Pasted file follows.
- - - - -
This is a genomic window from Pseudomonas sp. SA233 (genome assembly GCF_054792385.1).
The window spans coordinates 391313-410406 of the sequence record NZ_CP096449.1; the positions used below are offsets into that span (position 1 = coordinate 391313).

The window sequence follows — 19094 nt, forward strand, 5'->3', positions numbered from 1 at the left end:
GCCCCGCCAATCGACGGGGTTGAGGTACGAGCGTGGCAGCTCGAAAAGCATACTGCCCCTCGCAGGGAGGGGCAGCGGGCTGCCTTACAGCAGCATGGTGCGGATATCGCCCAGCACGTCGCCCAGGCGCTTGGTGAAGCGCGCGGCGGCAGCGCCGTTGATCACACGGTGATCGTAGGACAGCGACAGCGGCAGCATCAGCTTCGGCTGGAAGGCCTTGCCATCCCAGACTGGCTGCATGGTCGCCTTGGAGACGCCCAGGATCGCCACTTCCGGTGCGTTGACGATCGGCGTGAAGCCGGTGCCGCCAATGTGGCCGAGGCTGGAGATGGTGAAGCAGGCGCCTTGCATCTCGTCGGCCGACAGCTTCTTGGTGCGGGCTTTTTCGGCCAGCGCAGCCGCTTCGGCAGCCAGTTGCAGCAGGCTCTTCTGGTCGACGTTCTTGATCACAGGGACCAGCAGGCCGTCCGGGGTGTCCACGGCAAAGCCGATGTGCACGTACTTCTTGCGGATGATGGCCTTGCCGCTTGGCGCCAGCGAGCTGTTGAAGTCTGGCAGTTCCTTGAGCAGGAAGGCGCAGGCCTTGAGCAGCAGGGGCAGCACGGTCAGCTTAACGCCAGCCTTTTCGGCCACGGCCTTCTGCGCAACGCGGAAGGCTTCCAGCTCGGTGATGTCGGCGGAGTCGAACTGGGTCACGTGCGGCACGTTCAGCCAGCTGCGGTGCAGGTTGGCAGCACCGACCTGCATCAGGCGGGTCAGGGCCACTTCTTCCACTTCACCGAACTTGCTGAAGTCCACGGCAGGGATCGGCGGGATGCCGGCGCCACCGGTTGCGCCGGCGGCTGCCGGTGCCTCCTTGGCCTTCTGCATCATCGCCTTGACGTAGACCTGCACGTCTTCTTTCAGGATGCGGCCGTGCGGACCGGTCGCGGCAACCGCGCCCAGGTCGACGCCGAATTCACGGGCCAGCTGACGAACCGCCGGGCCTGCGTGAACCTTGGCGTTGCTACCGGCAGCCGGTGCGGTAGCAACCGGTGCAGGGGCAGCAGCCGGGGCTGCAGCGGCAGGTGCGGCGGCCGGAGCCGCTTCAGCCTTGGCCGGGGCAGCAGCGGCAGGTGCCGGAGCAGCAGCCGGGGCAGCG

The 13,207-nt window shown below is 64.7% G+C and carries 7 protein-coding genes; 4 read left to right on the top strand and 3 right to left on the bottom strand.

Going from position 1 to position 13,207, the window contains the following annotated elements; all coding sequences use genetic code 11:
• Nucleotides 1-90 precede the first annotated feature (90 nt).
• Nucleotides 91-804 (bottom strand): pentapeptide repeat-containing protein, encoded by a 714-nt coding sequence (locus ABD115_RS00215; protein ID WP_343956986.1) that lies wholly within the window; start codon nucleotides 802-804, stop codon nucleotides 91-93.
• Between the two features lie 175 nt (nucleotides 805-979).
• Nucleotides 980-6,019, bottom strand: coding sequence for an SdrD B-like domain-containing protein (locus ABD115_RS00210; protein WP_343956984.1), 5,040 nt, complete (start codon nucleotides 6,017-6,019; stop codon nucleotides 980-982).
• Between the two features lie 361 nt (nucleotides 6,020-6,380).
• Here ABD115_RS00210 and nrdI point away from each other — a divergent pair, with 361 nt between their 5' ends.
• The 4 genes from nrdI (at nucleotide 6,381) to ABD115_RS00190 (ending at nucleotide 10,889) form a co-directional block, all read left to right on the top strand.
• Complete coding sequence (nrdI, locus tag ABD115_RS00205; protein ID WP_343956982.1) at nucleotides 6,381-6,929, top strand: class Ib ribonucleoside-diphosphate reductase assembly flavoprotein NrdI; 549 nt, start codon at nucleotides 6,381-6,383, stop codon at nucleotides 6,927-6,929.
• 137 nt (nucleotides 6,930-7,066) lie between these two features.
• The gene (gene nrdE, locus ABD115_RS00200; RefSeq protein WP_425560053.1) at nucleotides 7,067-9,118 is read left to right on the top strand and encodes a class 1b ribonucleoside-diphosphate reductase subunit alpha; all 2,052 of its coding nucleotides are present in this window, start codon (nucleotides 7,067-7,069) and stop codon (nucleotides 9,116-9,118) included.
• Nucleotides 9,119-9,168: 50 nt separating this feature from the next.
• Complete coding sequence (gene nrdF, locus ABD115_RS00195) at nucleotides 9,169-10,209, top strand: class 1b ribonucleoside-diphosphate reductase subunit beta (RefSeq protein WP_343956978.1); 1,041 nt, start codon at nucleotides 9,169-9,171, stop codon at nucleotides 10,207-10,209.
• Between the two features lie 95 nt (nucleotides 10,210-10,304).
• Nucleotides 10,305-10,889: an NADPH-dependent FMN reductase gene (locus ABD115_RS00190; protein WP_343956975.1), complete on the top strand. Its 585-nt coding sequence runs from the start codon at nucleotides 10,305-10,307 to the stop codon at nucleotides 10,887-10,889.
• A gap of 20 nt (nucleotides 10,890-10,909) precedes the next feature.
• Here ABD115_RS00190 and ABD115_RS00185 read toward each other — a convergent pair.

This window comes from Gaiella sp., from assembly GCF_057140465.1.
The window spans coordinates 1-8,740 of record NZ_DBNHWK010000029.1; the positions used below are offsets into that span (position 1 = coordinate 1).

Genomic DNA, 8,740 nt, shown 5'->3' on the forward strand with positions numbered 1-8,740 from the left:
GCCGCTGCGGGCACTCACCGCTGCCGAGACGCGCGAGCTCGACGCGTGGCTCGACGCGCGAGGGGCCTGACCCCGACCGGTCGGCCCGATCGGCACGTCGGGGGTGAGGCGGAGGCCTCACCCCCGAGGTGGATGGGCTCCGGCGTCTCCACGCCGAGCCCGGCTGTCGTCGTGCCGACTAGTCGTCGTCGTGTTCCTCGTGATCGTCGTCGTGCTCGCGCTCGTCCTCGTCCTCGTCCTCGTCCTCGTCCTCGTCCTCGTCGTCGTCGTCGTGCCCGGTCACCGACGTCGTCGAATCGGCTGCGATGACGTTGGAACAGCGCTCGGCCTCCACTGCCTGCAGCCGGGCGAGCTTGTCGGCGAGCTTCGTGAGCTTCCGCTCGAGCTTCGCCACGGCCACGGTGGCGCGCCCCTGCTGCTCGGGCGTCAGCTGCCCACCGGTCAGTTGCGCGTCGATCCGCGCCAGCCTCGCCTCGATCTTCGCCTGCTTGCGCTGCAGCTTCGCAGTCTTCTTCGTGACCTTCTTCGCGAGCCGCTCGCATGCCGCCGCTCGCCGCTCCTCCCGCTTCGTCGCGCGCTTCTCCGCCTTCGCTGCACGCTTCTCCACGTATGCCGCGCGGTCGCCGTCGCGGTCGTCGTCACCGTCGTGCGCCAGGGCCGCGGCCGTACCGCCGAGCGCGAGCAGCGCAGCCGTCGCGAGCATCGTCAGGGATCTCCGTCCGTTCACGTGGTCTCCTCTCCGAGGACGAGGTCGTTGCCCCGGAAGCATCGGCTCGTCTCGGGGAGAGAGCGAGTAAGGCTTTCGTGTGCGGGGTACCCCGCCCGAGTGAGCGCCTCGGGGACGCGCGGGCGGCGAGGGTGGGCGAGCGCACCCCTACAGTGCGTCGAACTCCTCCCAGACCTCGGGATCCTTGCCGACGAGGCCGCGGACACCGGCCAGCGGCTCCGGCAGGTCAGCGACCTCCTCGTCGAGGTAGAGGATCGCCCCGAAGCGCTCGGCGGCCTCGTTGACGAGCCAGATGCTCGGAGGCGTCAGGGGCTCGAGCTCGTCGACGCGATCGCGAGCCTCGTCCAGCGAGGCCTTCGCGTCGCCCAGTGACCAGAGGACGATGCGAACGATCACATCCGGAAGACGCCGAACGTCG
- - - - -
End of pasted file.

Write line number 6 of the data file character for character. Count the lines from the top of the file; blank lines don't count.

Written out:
Going from position 1 to position 13,207, the window contains the following annotated elements; all coding sequences use genetic code 11: